This may seem a bit trivial, but when it comes to deciding where to socialize, parties and events specifically geared towards lesbians feels like a lie. Yes, I’m heavily both romantically and sexually attracted to women, but since I don’t exclusively date women, I don’t pass the lesbian test. I’m not a gay man so male spaces are out as, generally, non-hetero men in those spaces are seeking male partners and having women there tends to make them grumpy. There don’t seem to be any spaces that will welcome bisexuals, pansexuals or omnisexuals when it comes to social events, let alone seeking partners.
People assume that we can just look in vanilla spaces, but if we aren’t looking for a heteronormative partnership, then the only possible spaces for us are queer spaces. But if we feel like we have to pretend to be someone we’re not to be accepted, it doesn’t actually seem like an opportunity for anything but disappointment.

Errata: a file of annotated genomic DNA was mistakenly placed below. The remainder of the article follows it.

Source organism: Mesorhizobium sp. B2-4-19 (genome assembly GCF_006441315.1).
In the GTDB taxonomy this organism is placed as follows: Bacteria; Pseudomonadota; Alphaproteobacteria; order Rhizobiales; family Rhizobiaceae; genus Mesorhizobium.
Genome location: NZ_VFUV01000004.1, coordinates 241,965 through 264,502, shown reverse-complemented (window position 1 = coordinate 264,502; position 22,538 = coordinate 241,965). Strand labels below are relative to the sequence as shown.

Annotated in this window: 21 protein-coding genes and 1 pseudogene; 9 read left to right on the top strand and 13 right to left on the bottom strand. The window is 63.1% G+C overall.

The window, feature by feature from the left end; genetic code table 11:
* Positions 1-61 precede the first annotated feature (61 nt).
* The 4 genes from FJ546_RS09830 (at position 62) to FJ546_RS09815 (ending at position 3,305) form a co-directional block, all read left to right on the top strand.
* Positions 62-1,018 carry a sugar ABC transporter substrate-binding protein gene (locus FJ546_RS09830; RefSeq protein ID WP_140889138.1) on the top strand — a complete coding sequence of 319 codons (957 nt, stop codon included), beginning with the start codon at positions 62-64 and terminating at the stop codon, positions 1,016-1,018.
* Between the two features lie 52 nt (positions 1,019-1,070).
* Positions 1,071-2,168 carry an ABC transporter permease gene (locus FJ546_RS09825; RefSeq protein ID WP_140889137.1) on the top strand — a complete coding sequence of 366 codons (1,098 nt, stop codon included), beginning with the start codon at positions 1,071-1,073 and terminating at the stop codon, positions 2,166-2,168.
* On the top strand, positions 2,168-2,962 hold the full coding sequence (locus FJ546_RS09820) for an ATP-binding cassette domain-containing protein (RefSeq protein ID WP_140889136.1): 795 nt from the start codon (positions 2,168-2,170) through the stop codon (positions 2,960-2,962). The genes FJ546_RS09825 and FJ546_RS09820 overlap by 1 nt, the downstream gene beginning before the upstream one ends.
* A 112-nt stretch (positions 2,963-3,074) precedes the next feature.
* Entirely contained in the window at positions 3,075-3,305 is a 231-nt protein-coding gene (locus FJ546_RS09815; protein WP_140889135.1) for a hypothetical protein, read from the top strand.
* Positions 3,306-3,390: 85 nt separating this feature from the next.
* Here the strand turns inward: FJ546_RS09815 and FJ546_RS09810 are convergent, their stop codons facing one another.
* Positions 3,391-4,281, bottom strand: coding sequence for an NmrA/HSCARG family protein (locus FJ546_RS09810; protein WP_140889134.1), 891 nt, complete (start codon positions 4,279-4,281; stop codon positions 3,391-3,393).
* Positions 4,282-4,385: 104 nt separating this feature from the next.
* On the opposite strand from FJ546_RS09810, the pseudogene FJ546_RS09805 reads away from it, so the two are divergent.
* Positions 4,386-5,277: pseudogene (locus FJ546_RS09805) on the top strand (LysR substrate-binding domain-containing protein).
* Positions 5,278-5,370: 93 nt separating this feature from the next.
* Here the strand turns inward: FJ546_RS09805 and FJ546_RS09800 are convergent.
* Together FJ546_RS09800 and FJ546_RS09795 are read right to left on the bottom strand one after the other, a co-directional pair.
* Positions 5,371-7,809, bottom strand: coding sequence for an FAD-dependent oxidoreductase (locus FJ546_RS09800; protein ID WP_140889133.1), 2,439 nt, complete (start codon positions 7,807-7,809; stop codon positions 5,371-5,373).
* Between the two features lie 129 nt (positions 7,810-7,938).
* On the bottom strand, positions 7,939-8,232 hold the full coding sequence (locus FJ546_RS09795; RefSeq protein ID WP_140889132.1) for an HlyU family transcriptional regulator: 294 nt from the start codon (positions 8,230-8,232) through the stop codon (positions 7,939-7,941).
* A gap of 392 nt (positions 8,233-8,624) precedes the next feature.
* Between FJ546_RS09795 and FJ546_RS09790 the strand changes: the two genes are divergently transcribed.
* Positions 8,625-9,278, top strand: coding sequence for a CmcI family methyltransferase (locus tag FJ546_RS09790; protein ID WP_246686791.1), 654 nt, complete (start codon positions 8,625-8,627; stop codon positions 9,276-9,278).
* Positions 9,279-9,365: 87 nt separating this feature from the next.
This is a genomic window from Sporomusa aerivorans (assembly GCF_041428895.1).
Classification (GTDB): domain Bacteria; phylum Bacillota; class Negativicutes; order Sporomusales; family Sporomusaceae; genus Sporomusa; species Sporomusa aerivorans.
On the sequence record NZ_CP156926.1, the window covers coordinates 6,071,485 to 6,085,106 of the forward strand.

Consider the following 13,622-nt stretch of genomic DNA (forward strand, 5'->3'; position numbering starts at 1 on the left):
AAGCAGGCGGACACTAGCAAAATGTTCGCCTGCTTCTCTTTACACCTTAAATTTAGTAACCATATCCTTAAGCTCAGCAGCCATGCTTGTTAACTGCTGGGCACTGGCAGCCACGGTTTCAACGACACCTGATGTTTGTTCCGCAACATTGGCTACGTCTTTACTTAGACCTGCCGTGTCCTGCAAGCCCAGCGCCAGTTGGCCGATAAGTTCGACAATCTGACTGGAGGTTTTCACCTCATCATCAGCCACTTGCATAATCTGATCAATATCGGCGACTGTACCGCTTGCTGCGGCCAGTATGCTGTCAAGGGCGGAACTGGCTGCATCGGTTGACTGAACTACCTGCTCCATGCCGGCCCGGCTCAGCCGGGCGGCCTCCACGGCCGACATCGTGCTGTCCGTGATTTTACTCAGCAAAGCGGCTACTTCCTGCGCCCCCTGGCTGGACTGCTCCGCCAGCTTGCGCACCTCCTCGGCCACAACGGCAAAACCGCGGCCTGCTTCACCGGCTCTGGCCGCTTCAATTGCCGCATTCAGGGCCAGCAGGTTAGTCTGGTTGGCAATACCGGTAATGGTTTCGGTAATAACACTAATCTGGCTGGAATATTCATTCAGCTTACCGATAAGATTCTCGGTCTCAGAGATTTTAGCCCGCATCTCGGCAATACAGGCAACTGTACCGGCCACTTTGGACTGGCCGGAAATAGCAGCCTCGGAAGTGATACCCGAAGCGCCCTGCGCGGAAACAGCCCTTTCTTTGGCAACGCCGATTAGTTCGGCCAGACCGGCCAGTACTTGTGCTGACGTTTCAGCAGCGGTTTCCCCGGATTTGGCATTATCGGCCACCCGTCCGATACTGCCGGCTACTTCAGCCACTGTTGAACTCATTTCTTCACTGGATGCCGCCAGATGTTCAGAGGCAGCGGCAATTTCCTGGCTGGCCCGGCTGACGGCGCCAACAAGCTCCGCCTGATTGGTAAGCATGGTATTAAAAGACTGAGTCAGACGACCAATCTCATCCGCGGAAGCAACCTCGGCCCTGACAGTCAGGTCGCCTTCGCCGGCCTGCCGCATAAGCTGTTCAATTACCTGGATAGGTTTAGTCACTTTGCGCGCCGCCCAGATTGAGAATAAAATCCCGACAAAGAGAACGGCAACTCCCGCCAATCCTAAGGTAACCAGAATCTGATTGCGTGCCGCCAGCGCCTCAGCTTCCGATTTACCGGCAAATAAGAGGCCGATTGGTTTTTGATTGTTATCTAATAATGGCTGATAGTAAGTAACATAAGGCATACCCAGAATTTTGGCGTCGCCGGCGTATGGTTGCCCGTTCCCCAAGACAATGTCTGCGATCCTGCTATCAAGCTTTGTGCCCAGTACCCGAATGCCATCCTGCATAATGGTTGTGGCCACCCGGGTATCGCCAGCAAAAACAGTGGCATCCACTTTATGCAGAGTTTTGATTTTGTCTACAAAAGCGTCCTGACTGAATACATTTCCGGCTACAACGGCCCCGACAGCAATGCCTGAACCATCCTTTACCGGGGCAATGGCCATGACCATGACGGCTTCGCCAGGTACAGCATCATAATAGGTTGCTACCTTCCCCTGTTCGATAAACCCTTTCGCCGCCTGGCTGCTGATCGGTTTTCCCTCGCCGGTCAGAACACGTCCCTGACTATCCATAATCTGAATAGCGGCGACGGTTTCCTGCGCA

Beyond discrimination, what other barriers create challenges for your LGBTQ neighbors? A lack of understanding of the true meaning and value of solidarity. Being a microcosm of the macrocosm of society, we often fail to realize that our differences are just as valuable as our similarities. There’s often pressure to become some form of homogenous entity. This entity is often white- and male-centric as this is our societal default. However, our communities would be better served be keeping sight of a few important goals and working as a team (without blame or ego or perfectionistic imagery) towards those goals utilizing all those differences to find separate paths to the same place so that, one day, we can all reach the place we’d like to live.
What LGBTQ friendly resources are available for your neighbors? For Leather/BDSM folk fallen on hard financial times: The Leather Heart Foundation
For queer youth in need: The GLCC and Persad
For a social space for Queer BDSM/Leather folk IRL: Queer Munch